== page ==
Pali for Peace

OhMyNews, Feb 25, 2007

Back to old-school Buddhism at international chanting ceremony

Bodh Gaya, India -- The Second Tipitika Chanting Prayer Ceremony opened in Bodh Gaya, Bihar, India on Feb. 12. Over 500 monks and nuns, representing the six nations home to Theravada Buddhism (India, Sri Lanka, Bangladesh, Cambodia, Myanmar and Thailand), are participating in 10 days of dawn-to-dusk chanting of the Tipitika, the collected teachings of the Buddha, in the sacred Pali language.

<< Theravada monks chant beneath the Bodhi Tree.

Sponsored by the Venerable Tarthang Tulku's California-based Light of Buddhadharma Foundation International (LBDFI), and co-organized by the Mahabodhi Society, this is the second in a series of annual events. Last year's ceremony, inaugurated by His Holiness the Dalai Lama, marked the first time in 700 years that monks have gathered here to recite the Pali canon in the place of Buddhism's origin.

Ancient sounds of "Namo tasso bhagavato arahato sammasambuddhasa" ("I bow to the blessed, perfect, enlightened one") ring as they did in centuries past from beneath the sacred Bodhi Tree, where the Buddha sat and achieved enlightenment some 2,550 years ago.

Under One Tree

The chanting ceremony grew out of the Tibetan Rinpoche Tarthang Tulku's desire to revitalize Buddhism within the Indian sangha, the "Aryadesha" (Noble Land) of its origin.

"It is my father's wish to bring back the original teachings of the Buddha to their original place, and join the sangha under a single umbrella, chanting together in an Indian language," said the Tulku's daughter, Wangmo Dixey, who is chairman of the LBDFI.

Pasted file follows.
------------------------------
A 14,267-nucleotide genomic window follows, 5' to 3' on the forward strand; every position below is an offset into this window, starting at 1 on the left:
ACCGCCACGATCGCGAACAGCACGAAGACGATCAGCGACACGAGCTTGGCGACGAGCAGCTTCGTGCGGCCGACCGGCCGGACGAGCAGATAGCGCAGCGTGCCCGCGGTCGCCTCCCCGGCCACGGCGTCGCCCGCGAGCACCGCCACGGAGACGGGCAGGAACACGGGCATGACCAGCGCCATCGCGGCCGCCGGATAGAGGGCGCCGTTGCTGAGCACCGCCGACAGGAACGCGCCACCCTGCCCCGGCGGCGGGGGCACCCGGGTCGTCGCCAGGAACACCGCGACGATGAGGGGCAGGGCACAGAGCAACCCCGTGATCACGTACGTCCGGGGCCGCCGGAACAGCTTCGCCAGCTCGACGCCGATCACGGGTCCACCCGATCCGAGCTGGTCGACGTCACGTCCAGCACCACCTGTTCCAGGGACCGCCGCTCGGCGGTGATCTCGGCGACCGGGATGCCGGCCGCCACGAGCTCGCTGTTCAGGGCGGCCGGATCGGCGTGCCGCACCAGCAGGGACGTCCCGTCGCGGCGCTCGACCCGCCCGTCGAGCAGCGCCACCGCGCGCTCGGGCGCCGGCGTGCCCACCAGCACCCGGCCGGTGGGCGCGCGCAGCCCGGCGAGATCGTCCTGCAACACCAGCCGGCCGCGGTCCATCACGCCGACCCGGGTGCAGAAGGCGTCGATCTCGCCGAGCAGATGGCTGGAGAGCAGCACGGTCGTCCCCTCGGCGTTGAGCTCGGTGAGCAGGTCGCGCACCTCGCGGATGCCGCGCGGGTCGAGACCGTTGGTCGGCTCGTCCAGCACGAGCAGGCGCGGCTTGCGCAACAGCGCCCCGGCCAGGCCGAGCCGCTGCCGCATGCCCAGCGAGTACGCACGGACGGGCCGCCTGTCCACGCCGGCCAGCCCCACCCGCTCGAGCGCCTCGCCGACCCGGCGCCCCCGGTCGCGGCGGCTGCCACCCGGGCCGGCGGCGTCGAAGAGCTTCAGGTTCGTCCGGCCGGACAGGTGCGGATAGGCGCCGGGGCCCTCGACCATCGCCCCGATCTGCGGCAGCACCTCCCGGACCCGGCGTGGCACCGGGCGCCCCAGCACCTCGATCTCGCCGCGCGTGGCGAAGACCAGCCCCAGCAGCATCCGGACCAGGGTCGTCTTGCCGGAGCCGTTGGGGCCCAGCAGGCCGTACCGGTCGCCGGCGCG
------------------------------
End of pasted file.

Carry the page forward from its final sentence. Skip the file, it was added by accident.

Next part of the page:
Tarthang Tulku also founded the Nyingma Monlam Chenmo Prayer Ceremony, which also started rather small in 1989 with 500 participants. It is now attended annually by some 7,000 monks and nuns.

As Tarthang Tulku is a teacher of the Vajrayana School, the event represents a non-sectarian bridge between the sometimes-disparate Buddhist denominations of Theravada, Mahayana and Vajrayana. "We are here as supporters and donors for the Theravadin chanters. It is a great blessing for us to support the chanting of the early dharma texts," says Dixey from her seat beneath the Bodhi Tree's leafy branches. "To have six nations under the one sacred tree maximizes the impact of chanting these first three volumes of the Tipitika."

Diasporic Differences

<< Cambodian monks at Mahabodhi Temple.

Monks from India, Sri Lanka and Bangladesh are seated together, while the Thais, Myanmar and Cambodians all chant in separate pavilions. This arrangement accommodates the differences in pronunciation, script and chanting style that have occurred over the past two eons of the Buddhist diaspora. The near future may find all the monks chanting in unison. "It is our great hope," says Dixey, "to eventually have a unified chanting style for such occasions." Last year, the Pali Tipitika International Council was formed; among its efforts will be the standardization of a uniform Pali chanting style.

Behind the tents, volunteers boil water and bring cups seasoned with lemon and honey to soothe the monks' tired vocal cords. The LBDFI provides housing and food for all 500 monastic participants.

All ceremony participants receive high-quality bound copies of the scripture, reprinted on durable ink with acid-free paper, designed to last 300 years. Amazingly, many monks had been persevering with dog-eared, photocopied texts, some of which were barely legible and not durable.

Copies of the Pali text in Romanized (English) script are also available to facilitate learning for Western students. And every evening under the Bodhi Tree are lectures in English, by senior Theravada scholars from Myanmar, Thailand, Sri Lanka and Australia, where an international crowd of clergy and laypersons brave the mosquitoes to gain greater understanding of the Buddha's words.